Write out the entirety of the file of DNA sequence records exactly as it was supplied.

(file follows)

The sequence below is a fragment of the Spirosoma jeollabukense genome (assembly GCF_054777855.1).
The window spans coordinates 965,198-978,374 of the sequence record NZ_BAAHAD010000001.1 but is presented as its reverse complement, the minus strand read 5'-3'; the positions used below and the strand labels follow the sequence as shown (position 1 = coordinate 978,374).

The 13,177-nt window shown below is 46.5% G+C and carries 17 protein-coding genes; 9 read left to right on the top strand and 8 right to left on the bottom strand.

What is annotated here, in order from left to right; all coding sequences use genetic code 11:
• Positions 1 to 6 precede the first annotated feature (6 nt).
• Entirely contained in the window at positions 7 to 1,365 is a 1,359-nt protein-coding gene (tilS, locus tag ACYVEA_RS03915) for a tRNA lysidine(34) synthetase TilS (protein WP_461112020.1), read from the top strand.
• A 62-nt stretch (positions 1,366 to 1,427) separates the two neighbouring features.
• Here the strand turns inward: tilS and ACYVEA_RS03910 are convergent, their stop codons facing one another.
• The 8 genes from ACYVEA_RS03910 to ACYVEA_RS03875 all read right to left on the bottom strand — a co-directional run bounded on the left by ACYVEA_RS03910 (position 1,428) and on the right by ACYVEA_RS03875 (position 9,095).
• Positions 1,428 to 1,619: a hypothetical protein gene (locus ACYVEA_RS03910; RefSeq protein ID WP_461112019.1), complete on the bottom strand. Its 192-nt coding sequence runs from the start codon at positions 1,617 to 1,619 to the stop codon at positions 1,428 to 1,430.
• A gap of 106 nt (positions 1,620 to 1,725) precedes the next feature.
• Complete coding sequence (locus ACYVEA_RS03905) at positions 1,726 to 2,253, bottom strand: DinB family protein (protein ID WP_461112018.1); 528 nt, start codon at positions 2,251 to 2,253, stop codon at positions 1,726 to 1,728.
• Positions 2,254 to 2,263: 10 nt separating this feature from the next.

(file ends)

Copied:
The sequence below is a fragment of the Spirosoma jeollabukense genome (assembly GCF_054777855.1).
The window spans coordinates 965,198-978,374 of the sequence record NZ_BAAHAD010000001.1 but is presented as its reverse complement, the minus strand read 5'-3'; the positions used below and the strand labels follow the sequence as shown (position 1 = coordinate 978,374).

The 13,177-nt window shown below is 46.5% G+C and carries 17 protein-coding genes; 9 read left to right on the top strand and 8 right to left on the bottom strand.

What is annotated here, in order from left to right; all coding sequences use genetic code 11:
• Positions 1 to 6 precede the first annotated feature (6 nt).
• Entirely contained in the window at positions 7 to 1,365 is a 1,359-nt protein-coding gene (tilS, locus tag ACYVEA_RS03915) for a tRNA lysidine(34) synthetase TilS (protein WP_461112020.1), read from the top strand.
• A 62-nt stretch (positions 1,366 to 1,427) separates the two neighbouring features.
• Here the strand turns inward: tilS and ACYVEA_RS03910 are convergent, their stop codons facing one another.
• The 8 genes from ACYVEA_RS03910 to ACYVEA_RS03875 all read right to left on the bottom strand — a co-directional run bounded on the left by ACYVEA_RS03910 (position 1,428) and on the right by ACYVEA_RS03875 (position 9,095).
• Positions 1,428 to 1,619: a hypothetical protein gene (locus ACYVEA_RS03910; RefSeq protein ID WP_461112019.1), complete on the bottom strand. Its 192-nt coding sequence runs from the start codon at positions 1,617 to 1,619 to the stop codon at positions 1,428 to 1,430.
• A gap of 106 nt (positions 1,620 to 1,725) precedes the next feature.
• Complete coding sequence (locus ACYVEA_RS03905) at positions 1,726 to 2,253, bottom strand: DinB family protein (protein ID WP_461112018.1); 528 nt, start codon at positions 2,251 to 2,253, stop codon at positions 1,726 to 1,728.
• Positions 2,254 to 2,263: 10 nt separating this feature from the next.